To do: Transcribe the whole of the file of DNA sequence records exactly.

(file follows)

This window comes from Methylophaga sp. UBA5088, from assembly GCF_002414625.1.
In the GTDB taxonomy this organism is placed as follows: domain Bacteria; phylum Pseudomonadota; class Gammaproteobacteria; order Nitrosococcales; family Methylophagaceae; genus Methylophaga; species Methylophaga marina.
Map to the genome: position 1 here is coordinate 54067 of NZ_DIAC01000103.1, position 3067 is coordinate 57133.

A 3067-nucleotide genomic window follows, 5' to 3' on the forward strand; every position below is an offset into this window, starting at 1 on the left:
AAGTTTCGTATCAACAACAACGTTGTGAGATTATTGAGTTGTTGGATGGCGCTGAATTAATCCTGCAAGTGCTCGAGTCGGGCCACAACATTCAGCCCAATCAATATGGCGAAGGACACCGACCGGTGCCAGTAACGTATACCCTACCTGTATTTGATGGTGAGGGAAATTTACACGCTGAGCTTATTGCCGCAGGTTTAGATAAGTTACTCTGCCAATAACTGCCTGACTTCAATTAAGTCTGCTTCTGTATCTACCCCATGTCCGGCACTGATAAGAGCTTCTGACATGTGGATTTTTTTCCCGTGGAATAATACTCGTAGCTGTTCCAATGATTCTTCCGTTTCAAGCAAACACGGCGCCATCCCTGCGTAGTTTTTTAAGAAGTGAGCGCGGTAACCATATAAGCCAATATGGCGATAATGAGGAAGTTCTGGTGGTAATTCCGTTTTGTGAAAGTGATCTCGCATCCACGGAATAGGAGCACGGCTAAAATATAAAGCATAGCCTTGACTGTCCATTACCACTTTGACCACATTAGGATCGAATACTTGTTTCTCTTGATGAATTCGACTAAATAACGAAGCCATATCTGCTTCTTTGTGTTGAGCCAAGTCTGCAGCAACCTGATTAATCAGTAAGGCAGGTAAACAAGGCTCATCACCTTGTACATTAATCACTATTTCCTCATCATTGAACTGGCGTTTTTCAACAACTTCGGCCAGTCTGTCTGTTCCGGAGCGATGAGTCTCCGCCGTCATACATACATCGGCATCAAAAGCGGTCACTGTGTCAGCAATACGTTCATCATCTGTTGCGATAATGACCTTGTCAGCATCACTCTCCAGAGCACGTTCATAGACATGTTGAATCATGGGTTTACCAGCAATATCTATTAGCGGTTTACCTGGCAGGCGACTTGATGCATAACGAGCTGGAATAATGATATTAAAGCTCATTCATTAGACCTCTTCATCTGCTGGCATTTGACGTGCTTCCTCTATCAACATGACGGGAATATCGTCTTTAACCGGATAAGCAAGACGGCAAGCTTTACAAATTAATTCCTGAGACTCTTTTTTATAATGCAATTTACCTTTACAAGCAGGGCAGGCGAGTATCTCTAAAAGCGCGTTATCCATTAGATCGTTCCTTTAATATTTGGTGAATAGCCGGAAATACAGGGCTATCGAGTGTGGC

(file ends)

This window comes from Methylophaga sp. UBA5088, from assembly GCF_002414625.1.
In the GTDB taxonomy this organism is placed as follows: domain Bacteria; phylum Pseudomonadota; class Gammaproteobacteria; order Nitrosococcales; family Methylophagaceae; genus Methylophaga; species Methylophaga marina.
Map to the genome: position 1 here is coordinate 54067 of NZ_DIAC01000103.1, position 3067 is coordinate 57133.

A 3067-nucleotide genomic window follows, 5' to 3' on the forward strand; every position below is an offset into this window, starting at 1 on the left:
AAGTTTCGTATCAACAACAACGTTGTGAGATTATTGAGTTGTTGGATGGCGCTGAATTAATCCTGCAAGTGCTCGAGTCGGGCCACAACATTCAGCCCAATCAATATGGCGAAGGACACCGACCGGTGCCAGTAACGTATACCCTACCTGTATTTGATGGTGAGGGAAATTTACACGCTGAGCTTATTGCCGCAGGTTTAGATAAGTTACTCTGCCAATAACTGCCTGACTTCAATTAAGTCTGCTTCTGTATCTACCCCATGTCCGGCACTGATAAGAGCTTCTGACATGTGGATTTTTTTCCCGTGGAATAATACTCGTAGCTGTTCCAATGATTCTTCCGTTTCAAGCAAACACGGCGCCATCCCTGCGTAGTTTTTTAAGAAGTGAGCGCGGTAACCATATAAGCCAATATGGCGATAATGAGGAAGTTCTGGTGGTAATTCCGTTTTGTGAAAGTGATCTCGCATCCACGGAATAGGAGCACGGCTAAAATATAAAGCATAGCCTTGACTGTCCATTACCACTTTGACCACATTAGGATCGAATACTTGTTTCTCTTGATGAATTCGACTAAATAACGAAGCCATATCTGCTTCTTTGTGTTGAGCCAAGTCTGCAGCAACCTGATTAATCAGTAAGGCAGGTAAACAAGGCTCATCACCTTGTACATTAATCACTATTTCCTCATCATTGAACTGGCGTTTTTCAACAACTTCGGCCAGTCTGTCTGTTCCGGAGCGATGAGTCTCCGCCGTCATACATACATCGGCATCAAAAGCGGTCACTGTGTCAGCAATACGTTCATCATCTGTTGCGATAATGACCTTGTCAGCATCACTCTCCAGAGCACGTTCATAGACATGTTGAATCATGGGTTTACCAGCAATATCTATTAGCGGTTTACCTGGCAGGCGACTTGATGCATAACGAGCTGGAATAATGATATTAAAGCTCATTCATTAGACCTCTTCATCTGCTGGCATTTGACGTGCTTCCTCTATCAACATGACGGGAATATCGTCTTTAACCGGATAAGCAAGACGGCAAGCTTTACAAATTAATTCCTGAGACTCTTTTTTATAATGCAATTTACCTTTACAAGCAGGGCAGGCGAGTATCTCTAAAAGCGCGTTATCCATTAGATCGTTCCTTTAATATTTGGTGAATAGCCGGAAATACAGGGCTATCGAGTGTGGC